Home Europe Maltese Government Threatened By Anti-corruption Journalist’s Murder

Maltese Government Threatened By Anti-corruption Journalist’s Murder


The Maltese Prime Minister’s closest companions are currently being investigated by the police for possible connections to Daphne Galizia’s murder.

The prime minister of Malta is Joseph Muscat. Two of his monsters as well as the chief of his staff resigned suddenly on Tuesday because of their connections to Daphne Galizia’s murder in 2017.

 Galizia was an anti-corruption investigative journalist. She died on October 2017 due to an exploded car bomb close to her house. The arrests that offered recently is drawing attention to Muscat’s closest companions and intimate circle, and how they may have played a role in Galizia’s murder.

Keith Schembri, the chief aide of the filibuster, was the first to render his resignation on Tuesday. A few hours later, the police arrested him and detained him for questioning.

He was asked to comment on statements made by a businessman from Malta who claimed Schembri co-conspired Galizia’s death.

Yorgen Fenech supplied information concerning Schembri. Fenech has been running for the office of prime minister since 2013. He was arrested when the police raided his yacht last week. It is believed that Fenech plans to trade the information on Schembri for his freedom and pardon.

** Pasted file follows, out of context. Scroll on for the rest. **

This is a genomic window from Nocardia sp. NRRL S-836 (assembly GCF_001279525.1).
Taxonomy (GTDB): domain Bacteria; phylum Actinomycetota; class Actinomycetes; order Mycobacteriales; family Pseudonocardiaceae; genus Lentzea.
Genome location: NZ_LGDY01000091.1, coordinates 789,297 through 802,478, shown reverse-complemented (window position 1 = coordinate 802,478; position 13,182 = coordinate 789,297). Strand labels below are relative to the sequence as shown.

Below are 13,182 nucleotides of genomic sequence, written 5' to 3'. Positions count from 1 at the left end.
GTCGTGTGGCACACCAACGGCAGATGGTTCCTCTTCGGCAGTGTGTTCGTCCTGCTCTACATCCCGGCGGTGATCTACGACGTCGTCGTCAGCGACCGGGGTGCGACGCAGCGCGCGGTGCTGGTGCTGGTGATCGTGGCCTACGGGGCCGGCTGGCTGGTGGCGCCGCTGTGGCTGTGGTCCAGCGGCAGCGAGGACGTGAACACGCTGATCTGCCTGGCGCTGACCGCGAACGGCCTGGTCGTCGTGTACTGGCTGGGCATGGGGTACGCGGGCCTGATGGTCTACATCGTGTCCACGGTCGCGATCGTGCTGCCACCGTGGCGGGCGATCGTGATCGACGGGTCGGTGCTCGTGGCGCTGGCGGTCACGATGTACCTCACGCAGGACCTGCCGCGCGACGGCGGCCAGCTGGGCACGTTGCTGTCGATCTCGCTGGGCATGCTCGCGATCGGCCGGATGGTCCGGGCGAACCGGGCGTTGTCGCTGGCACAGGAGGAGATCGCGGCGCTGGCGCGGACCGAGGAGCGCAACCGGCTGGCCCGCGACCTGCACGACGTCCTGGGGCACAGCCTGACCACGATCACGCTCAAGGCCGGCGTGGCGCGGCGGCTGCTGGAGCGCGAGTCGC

Adrian Vella has been arrested too. He is Fenech’s physician, and is suspected to have been a conduit to passing Schembri messages.

48 hours are all the police has to interrogate the people they have arrested before they must be released or charged.

Schembri’s attach will increase the pressure Muscat feels, especially following the resignation of the minister of tourism, Konrad Mizzi, on Tuesday. Mizzi explained that he felt it was the appropriate action to follow at this time.

 Chris Cardona, the minister of Economy, also followed suit, explaining that his resignation is at the best interest of the nation.

Cardona and Mizzi were questioned by the police. Like Schembri, they deny any connections to the murder and wrongdoing.

On Tuesday, Muscat was greeted with loud calls of “Mafia” by lawmakers of the opposition as he went into the parliament of Malta.

When Muscat exited the parliament, he was forced into his car as furious protesters yelled accusations and cried out for justice. One of the protesters is Helene Asciak, sister of Galizia, who ran after Muscat’s car, then eventually stopped running and broke down into sobs.

The European leaders, Muscat’s political party and the politicians of the opposition are putting a lot of pressure on Muscat and requesting that he steps down. Chris Graeme, the deputy of the prime minister, has described the situation as having an almost irreparable damage to the reputation of Malta.

In 2016, Galizia unveiled documents in the news that showed Mizzi and Schembri were beneficiaries of shell companies in Panama not long after they entered office.

The news affected the 2017 elections, however Muscat and his party returned to office, winning by a landslide. Galizia did not give up her investigations to uncover corruption in the highest offices. She was murdered 5 months after the leaking of the documents.

This turmoil was further sparked after Melvin Theuma was pardoned. Theuma is the suspected culprit for the murder, however, he has been given immunity in exchange for valuable information. Some media outlets claim he has recorded audios concerning Galizia’s murder.

Galizia’s sister, Corrinne Vella, commented that the progress of the case is important and welcome, as Galizia’s death receiving justice, is not only for her death but also for her important work.


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